This is a simple yet delicious stock base to make for any of your Ramen recipes. If you want to try other bases for the stock you can use cracked pork bones (for a richer stock) and even shelled short-necked clams. You can also quickly sauté the clams in sesame oil for a lighter stock
This recipe uses another traditional ramen ingredient, namely menma (Manchurian wild rice stems), which I love. Along with fishcake (naruto), spinach, lard, and green onion or Japanese leek, the garnishes add a nice touch to the salt flavoring. This is part of the “Art of Ramen” series. The basic chicken stock for ramen that’s used
This is a traditional, yummy and simple Soy Sauce flavoring for Ramen noodles. Directions: Mash the garlic, ginger and leek together. Mix together the mirin, soy sauce and sake. Add all the ingredients to a small saucepan and let cook slowly, over low heat, for five minutes. Combine the soy sauce flavoring with hot stock. Place garnishes on top of the cooked noodles in the soy sauce flavored soup.
Directions: Mash the onion and garlic together. Melt the lard in a frying pan and add the raiyu. Put in the onion/garlic mixture and sauté for 2 to 3 minutes. In a small bowl, combine the misos, soy sauce and sesame oil. Add to the frying pan and cook over medium heat for 5 to 10 minutes, stirring occasionally, until thickened and bubbly. Set aside to cool. If refrigerated, it will keep for a few days.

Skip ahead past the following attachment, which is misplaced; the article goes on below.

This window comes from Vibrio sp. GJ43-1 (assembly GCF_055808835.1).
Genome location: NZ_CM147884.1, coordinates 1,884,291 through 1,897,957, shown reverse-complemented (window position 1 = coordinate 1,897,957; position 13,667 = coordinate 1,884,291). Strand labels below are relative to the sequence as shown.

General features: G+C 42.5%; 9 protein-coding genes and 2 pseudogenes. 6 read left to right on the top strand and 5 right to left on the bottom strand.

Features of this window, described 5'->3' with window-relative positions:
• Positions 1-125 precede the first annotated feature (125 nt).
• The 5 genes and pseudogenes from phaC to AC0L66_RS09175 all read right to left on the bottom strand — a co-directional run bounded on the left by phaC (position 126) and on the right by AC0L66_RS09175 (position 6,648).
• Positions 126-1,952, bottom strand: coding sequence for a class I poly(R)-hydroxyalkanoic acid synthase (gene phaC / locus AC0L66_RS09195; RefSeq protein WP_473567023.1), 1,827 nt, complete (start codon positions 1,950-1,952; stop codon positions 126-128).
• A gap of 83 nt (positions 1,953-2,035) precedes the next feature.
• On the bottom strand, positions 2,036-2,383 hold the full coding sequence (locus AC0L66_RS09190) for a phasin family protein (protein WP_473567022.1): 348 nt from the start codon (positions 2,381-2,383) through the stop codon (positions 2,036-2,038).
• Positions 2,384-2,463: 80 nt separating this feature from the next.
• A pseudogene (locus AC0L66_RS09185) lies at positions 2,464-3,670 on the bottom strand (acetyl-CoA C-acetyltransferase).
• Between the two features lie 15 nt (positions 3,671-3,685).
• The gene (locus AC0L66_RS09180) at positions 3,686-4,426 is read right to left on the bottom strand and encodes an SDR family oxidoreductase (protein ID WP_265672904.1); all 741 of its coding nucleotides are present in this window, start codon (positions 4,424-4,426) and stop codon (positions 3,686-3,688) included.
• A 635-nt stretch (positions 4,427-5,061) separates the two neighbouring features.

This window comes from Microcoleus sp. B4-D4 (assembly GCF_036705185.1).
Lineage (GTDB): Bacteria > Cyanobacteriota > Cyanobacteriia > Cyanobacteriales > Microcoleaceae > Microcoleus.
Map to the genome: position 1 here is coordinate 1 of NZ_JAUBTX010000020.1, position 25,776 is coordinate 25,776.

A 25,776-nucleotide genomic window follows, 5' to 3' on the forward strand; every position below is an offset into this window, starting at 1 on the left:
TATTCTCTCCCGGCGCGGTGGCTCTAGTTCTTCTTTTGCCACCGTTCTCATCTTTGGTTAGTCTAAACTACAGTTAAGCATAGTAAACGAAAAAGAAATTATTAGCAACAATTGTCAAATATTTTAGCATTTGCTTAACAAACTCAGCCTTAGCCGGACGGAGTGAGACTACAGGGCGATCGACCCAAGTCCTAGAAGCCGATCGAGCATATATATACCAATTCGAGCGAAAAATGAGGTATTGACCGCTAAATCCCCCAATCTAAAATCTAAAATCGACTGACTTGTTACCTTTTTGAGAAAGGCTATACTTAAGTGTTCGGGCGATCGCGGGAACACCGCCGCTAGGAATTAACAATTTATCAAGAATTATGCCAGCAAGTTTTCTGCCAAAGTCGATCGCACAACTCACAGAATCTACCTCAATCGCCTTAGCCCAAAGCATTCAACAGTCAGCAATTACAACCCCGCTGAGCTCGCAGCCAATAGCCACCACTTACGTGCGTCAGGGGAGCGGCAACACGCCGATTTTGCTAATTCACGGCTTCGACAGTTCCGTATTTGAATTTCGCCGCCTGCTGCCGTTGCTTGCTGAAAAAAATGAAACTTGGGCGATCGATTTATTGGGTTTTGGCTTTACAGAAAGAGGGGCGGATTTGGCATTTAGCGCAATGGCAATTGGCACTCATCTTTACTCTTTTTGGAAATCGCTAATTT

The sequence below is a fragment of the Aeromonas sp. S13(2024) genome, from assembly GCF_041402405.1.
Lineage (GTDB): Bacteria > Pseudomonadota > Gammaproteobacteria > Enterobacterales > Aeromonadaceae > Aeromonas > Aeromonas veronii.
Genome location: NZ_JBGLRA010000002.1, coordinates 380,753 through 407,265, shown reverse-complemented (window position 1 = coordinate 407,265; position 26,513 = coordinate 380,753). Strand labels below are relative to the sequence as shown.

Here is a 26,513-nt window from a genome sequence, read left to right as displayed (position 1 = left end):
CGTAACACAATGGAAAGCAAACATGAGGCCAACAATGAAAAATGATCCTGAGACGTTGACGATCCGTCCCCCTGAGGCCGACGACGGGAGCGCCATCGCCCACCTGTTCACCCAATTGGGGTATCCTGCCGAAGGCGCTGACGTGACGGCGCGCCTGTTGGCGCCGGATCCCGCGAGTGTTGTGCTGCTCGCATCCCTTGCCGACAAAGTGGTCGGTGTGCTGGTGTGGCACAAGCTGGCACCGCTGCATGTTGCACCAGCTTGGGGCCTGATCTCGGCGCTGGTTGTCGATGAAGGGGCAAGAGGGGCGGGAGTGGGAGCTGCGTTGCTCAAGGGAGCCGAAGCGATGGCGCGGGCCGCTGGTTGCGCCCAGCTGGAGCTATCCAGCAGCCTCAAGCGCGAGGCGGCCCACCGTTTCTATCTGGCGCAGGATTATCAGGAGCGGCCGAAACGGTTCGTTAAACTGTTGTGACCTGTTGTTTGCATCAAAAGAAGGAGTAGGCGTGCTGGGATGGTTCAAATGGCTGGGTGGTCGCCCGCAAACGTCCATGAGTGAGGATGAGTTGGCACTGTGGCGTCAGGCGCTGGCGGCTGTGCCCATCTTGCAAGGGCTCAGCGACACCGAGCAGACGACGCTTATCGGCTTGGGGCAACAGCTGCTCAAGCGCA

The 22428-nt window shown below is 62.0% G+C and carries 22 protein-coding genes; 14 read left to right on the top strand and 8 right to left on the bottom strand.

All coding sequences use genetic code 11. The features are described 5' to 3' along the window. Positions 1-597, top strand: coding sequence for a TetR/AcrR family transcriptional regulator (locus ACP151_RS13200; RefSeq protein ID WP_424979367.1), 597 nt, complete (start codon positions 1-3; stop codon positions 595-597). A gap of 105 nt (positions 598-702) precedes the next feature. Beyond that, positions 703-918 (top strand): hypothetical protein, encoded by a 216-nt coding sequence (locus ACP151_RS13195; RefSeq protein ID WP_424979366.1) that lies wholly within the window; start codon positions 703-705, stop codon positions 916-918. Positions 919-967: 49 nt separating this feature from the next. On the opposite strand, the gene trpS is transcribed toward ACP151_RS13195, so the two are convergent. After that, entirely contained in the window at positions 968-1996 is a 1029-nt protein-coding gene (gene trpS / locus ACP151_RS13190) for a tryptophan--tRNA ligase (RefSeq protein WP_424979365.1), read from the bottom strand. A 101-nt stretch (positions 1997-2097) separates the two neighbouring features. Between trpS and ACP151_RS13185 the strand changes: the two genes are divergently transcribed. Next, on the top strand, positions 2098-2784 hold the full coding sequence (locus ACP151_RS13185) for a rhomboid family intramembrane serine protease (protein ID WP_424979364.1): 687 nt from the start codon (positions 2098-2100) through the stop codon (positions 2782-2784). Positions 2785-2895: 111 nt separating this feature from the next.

Barbecued Pork (Chashu) is just one of the many traditional garnishes used for Ramen. It is surprisingly easy to make and has a very seductive taste and smells divine! When I make this, there are never any left-overs! Chashu’s origins come from the Chinese Cantonese barbecue pork dish called Char siu. This is part of
In Juzo Itami’s definitive movie on ramen, “Tampopo,” a woman fights for her economic survival by learning the art of ramen (Chinese noodles in soup) making. Kitakata, Fukushima Prefecture, the local economy survives due to the largest concentration of ramen shops in Japan. Why? Ramen is a successful Chinese import, made from wheat flour, eggs,
THIS DISH IS SIMPLE, elegant, and absolutely delicious. In my house, whenever I’m in doubt as to what to serve guests, I make this. The Eastern ingredients are of course, the ever-versatile soy sauce, which can be used to highlight many different types of sauces. I also use perilla leaves (shiso) as a refreshing garnish.
NOBODY REALLY SEEMS TO KNOW the origins of sukiyaki. One theory is that in the old days farmers slipped a little flesh into the vegetarian diet imposed by Buddhist strictures by grilling (yaki) meat on a plowshare (suki). In 1873, Emperor Meiji declared that beef was acceptable for consumption, and from that time on it
What the Japanese originally called kashi first came to Japan from China during the Nara period (710-93) in the form of fresh or dried fruit. Although not our modern idea of what a sweet should be, fruit was still referred to as kashi right up until the Muromachi period (1333-1573). Later, sweets made of rice
THERE IS NOTHING MORE RESTORATIVE in summer than a slurp of cold somen, Japan’s thinnest noodle, made from wheat. As a hot dish, somen is known as nyumen; cold, it’s called hiya-somen or hiya-mugi, and is traditionally eaten from early July to mid-August. The word “somen” is derived from the Chinese sakumen, meaning “cable noodles”